The Joint Committee on Vaccination and Immunisation (JCVI) has issued new guidance today saying that adults aged 30 to 39 without underlying health conditions should be offered an alternative to the Oxford-AstraZeneca vaccine. MailOnline has more.
Britons under 40 should be offered an alternative to the Oxford/AstraZeneca Covid vaccine due to its link to rare blood clots, health officials announced today.
Advisers made the recommendation after more adults suffered the potentially-fatal clotting disorder in the past week.
They said the absolute risk of the clots is still “extremely small”, affecting around one in 100,000 people given the British-made jab.
So far regulators have spotted major blood clots in 242 people, of whom 49 died. But they are occurring more in younger adults, with a rate of around one in 60,000 under-40s.
Experts said the infection rate in the UK is now so low that the risk of the rare clots outweigh that of Covid in younger adults, who often only suffer mild illness. They will be offered the Pfizer or Moderna vaccines instead.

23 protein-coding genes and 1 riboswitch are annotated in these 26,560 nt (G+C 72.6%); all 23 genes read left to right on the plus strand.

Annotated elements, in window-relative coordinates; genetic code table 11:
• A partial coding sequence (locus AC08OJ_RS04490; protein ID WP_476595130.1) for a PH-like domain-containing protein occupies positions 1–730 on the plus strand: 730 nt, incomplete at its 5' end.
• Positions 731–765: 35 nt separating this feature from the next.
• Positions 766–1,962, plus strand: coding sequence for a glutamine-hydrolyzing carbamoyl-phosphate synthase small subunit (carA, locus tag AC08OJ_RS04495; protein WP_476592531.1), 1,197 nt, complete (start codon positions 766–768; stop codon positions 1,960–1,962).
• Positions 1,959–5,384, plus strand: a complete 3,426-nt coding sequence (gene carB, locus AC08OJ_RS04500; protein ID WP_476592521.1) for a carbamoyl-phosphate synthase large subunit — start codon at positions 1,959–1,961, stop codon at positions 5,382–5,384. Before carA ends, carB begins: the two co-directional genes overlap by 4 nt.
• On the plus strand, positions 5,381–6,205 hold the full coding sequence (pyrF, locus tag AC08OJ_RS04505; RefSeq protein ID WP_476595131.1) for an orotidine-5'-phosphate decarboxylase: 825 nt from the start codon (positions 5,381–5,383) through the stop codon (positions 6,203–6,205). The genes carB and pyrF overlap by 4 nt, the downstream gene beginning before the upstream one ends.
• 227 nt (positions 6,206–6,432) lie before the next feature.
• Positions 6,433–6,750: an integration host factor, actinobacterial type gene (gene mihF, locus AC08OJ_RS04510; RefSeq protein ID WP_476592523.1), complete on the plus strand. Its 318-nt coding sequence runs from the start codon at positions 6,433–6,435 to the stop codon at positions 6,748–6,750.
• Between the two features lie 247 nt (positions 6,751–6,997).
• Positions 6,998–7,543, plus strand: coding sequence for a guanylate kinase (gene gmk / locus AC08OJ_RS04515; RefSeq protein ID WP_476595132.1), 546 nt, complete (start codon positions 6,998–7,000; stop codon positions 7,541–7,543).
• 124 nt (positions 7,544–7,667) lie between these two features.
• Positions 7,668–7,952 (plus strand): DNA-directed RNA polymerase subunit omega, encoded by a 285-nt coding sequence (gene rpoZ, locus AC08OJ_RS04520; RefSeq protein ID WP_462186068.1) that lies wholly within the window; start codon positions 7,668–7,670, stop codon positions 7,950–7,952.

That final point is interesting. Does it mean that health officials have calculated that the risk of dying from a blood clot after being receiving the AZ jab is greater than the risk of someone under-40 with no underlying health conditions dying from Covid? To date, 49 people have died from blood clots after being given the AZ vaccine. If we assume that at least a half of the 35 million Britons who’ve been inoculated got an AZ jab (a conservative assumption), that means the risk of dying from a blood clot after receiving the AZ vaccine is ~49/17,500,000.
So is the JCVI saying that the risk of someone under-40 with no underlying health conditions dying from COVID-19 is < 49/17,500,000?
Even I hadn’t realised the risk was quite so infinitesimally small.
Worth reading in full.